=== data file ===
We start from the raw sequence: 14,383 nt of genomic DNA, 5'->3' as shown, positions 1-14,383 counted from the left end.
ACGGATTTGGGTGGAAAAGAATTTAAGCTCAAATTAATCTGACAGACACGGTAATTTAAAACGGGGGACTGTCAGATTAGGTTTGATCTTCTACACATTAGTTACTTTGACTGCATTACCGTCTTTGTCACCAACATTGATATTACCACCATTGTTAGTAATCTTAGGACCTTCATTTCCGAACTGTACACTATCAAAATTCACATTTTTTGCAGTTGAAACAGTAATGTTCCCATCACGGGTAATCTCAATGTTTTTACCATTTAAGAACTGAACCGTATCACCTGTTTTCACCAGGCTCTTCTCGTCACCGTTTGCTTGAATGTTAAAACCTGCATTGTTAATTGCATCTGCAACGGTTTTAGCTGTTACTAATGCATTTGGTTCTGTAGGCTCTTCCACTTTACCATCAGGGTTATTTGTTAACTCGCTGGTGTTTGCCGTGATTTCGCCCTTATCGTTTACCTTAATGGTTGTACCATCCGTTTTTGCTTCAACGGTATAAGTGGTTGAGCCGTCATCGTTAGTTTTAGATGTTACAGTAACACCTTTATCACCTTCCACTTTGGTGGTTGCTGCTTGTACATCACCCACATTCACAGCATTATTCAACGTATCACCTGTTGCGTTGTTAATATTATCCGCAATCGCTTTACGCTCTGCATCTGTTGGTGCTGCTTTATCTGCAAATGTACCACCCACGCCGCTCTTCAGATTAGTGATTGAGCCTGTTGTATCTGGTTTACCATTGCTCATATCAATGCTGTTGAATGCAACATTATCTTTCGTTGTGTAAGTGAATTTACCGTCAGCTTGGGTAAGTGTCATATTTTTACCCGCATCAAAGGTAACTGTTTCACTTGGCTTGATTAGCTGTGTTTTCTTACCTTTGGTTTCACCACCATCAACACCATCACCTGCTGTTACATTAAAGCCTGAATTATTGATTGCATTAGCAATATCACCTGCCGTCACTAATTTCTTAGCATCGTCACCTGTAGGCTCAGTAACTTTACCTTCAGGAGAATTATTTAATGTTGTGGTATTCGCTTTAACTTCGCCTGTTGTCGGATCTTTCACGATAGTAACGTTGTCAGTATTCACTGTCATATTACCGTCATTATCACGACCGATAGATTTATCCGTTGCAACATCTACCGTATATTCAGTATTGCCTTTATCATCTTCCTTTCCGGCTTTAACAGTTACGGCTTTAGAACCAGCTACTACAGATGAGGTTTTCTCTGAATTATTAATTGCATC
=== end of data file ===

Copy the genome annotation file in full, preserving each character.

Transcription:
We start from the raw sequence: 14,383 nt of genomic DNA, 5'->3' as shown, positions 1-14,383 counted from the left end.
ACGGATTTGGGTGGAAAAGAATTTAAGCTCAAATTAATCTGACAGACACGGTAATTTAAAACGGGGGACTGTCAGATTAGGTTTGATCTTCTACACATTAGTTACTTTGACTGCATTACCGTCTTTGTCACCAACATTGATATTACCACCATTGTTAGTAATCTTAGGACCTTCATTTCCGAACTGTACACTATCAAAATTCACATTTTTTGCAGTTGAAACAGTAATGTTCCCATCACGGGTAATCTCAATGTTTTTACCATTTAAGAACTGAACCGTATCACCTGTTTTCACCAGGCTCTTCTCGTCACCGTTTGCTTGAATGTTAAAACCTGCATTGTTAATTGCATCTGCAACGGTTTTAGCTGTTACTAATGCATTTGGTTCTGTAGGCTCTTCCACTTTACCATCAGGGTTATTTGTTAACTCGCTGGTGTTTGCCGTGATTTCGCCCTTATCGTTTACCTTAATGGTTGTACCATCCGTTTTTGCTTCAACGGTATAAGTGGTTGAGCCGTCATCGTTAGTTTTAGATGTTACAGTAACACCTTTATCACCTTCCACTTTGGTGGTTGCTGCTTGTACATCACCCACATTCACAGCATTATTCAACGTATCACCTGTTGCGTTGTTAATATTATCCGCAATCGCTTTACGCTCTGCATCTGTTGGTGCTGCTTTATCTGCAAATGTACCACCCACGCCGCTCTTCAGATTAGTGATTGAGCCTGTTGTATCTGGTTTACCATTGCTCATATCAATGCTGTTGAATGCAACATTATCTTTCGTTGTGTAAGTGAATTTACCGTCAGCTTGGGTAAGTGTCATATTTTTACCCGCATCAAAGGTAACTGTTTCACTTGGCTTGATTAGCTGTGTTTTCTTACCTTTGGTTTCACCACCATCAACACCATCACCTGCTGTTACATTAAAGCCTGAATTATTGATTGCATTAGCAATATCACCTGCCGTCACTAATTTCTTAGCATCGTCACCTGTAGGCTCAGTAACTTTACCTTCAGGAGAATTATTTAATGTTGTGGTATTCGCTTTAACTTCGCCTGTTGTCGGATCTTTCACGATAGTAACGTTGTCAGTATTCACTGTCATATTACCGTCATTATCACGACCGATAGATTTATCCGTTGCAACATCTACCGTATATTCAGTATTGCCTTTATCATCTTCCTTTCCGGCTTTAACAGTTACGGCTTTAGAACCAGCTACTACAGATGAGGTTTTCTCTGAATTATTAATTGCATC